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Local farm plans fall activities

October 14, 2021

White Pine Berry Farm, a family-owned produce farm in River Falls, is putting on a corn maze, pumpkin patch, and other attractions as part of their fall festivities. The small farm, which is less than nine miles from the UW-River Falls campus, has held a corn maze each fall for the last 10 years, and Andrew Zwald, the son of the farm’s owners, said it’s one of their most popular attractions. This year’s maze covers eighteen acres and features a number of intricate designs, including sunflowers, pumpkins, a coffee cup, and an outline of White Pine’s general store, where they sell jams, jellies, and homemade fudge. 

The maze is much more elaborate than when it was first created, as White Pine now uses technology such as GPS navigation and agricultural data software to create the maze. Zwald described the entire process by which the maze is planted and the designs are created.  

The process begins with the planting of the field, which is done in a unique way. Unlike a normal field, two layers of seed are sown, which creates a crisscross pattern. This prevents maze-goers from being able to look between the rows of corn and easily find their way out. After this, the corn is raised normally, using the proper fertilizers and nutrients. 

Next, the designs are created and applied to the field; this is where the magic happens. Zwald’s wife Kim creates the designs on a computer program. In the past, various companies have sponsored the corn maze, and White Pine receives input from them that is incorporated into the final design, along with their own ideas. This design is sent to a partner in Kansas, who is experienced with the agricultural mapping program Trimble. She converts the design to the exact parameters of the field, allowing Zwald to use GPS to create the design. Using a tablet with the GPS system connected to it, Zwald then walks through the rows, guiding another worker who uses a mower to cut the design into the field.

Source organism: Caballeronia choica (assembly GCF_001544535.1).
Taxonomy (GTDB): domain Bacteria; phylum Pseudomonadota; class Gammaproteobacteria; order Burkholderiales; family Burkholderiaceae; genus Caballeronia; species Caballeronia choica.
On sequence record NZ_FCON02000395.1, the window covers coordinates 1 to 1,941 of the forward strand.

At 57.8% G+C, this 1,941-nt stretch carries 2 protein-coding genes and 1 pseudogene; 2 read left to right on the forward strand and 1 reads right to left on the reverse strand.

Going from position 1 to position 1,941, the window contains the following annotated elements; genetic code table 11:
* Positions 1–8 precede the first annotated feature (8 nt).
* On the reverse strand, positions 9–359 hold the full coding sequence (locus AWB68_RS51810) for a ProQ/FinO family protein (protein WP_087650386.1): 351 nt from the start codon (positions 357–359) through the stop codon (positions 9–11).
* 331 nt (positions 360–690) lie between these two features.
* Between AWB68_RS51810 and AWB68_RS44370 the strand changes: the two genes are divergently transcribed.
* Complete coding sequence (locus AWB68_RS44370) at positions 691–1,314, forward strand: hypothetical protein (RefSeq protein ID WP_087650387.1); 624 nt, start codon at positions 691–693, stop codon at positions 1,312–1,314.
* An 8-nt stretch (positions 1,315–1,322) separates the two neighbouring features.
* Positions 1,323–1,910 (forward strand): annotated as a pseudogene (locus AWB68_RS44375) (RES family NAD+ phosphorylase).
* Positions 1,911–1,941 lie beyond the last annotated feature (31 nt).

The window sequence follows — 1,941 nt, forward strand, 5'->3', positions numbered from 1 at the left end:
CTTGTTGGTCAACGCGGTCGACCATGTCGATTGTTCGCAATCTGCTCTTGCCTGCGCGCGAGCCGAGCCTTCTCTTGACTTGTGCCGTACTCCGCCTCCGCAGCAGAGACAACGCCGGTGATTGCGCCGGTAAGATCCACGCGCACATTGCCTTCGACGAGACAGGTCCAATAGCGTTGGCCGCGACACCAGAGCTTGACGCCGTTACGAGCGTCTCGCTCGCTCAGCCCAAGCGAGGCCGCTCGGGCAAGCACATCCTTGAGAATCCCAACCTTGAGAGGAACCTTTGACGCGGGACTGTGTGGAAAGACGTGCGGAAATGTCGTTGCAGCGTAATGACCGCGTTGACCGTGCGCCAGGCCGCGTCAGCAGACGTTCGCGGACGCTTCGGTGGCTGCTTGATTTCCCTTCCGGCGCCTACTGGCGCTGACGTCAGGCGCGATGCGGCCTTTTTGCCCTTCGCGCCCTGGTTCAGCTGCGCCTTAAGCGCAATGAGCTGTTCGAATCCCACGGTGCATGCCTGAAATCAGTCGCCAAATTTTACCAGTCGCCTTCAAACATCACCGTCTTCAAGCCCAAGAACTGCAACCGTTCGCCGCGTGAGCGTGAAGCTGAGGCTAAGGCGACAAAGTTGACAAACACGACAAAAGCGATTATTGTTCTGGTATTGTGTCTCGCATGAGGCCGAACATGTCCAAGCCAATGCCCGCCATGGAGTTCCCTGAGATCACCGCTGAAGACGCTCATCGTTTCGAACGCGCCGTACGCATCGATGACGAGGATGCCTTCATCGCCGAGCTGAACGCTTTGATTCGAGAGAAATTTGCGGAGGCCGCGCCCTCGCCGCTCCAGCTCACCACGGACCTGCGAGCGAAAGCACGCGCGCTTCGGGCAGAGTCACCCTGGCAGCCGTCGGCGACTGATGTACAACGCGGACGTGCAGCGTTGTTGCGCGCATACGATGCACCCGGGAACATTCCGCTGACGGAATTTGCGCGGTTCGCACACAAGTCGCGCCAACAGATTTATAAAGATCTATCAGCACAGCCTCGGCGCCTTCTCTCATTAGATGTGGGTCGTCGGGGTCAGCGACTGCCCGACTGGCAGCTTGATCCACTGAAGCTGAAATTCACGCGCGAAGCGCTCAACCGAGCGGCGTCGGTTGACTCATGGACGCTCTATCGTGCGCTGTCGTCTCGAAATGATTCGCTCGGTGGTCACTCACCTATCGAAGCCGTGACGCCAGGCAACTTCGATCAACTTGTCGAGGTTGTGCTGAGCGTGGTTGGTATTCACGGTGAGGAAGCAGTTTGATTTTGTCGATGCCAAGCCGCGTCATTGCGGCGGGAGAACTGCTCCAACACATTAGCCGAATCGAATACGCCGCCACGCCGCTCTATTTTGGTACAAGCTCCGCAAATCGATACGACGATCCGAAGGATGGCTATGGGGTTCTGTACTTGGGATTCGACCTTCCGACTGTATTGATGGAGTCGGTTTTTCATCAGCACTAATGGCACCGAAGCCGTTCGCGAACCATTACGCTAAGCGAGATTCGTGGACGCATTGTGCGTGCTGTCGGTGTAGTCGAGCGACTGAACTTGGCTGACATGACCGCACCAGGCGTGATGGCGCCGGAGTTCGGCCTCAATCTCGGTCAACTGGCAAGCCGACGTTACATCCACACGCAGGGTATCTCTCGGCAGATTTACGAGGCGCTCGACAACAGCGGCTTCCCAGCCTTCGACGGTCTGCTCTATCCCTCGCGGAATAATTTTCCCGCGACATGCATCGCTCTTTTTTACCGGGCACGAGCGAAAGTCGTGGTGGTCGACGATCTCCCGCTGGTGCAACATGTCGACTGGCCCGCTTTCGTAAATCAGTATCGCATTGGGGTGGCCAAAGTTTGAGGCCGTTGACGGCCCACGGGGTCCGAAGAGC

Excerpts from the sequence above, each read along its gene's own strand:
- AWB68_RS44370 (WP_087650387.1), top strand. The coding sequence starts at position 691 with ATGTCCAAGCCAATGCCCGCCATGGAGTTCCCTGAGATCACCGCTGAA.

Other methods for creating a corn maze include making a hand-drawn map and using flags or other markers to show where to use the mower. This is more tedious and time-consuming, and was what White Pine did in the past before they upgraded to the GPS system. 

Another method includes using an automatic shut-off planter, which is programmed to avoid planting corn where the paths will be. With this method, no mowing is necessary, but it requires more advanced planters than White Pine currently has. 

Another popular fall attraction at White Pine is their pumpkin patches, which are planted at the end of May or beginning of June. Besides decorative pumpkins, they sell pie pumpkins and squash as well. Other fall offerings include raspberries and sunflowers. 

On Saturdays, they hold their Fall Family Days, complete with two bounce houses, a petting zoo, a straw bale maze, yard games, and more. They even have basketball nets on the back of a gravity wagon for shooting free throws. White Pine also offers guided wagon tours, where they teach visitors about the variety of crops grown on the farm.  

In spring and summer, the farm offers other fruits and vegetables, including strawberries, raspberries, and blackberries, all of which visitors can pick themselves. White Pine’s produce is organic and picked straight from the vine, meaning it is fresher and tastes better than their store-bought equivalent. Zwald said their hope is not to just offer visitors delicious produce, but also the experience of visiting the farm, picking their own fruit, and spending the day outside.  

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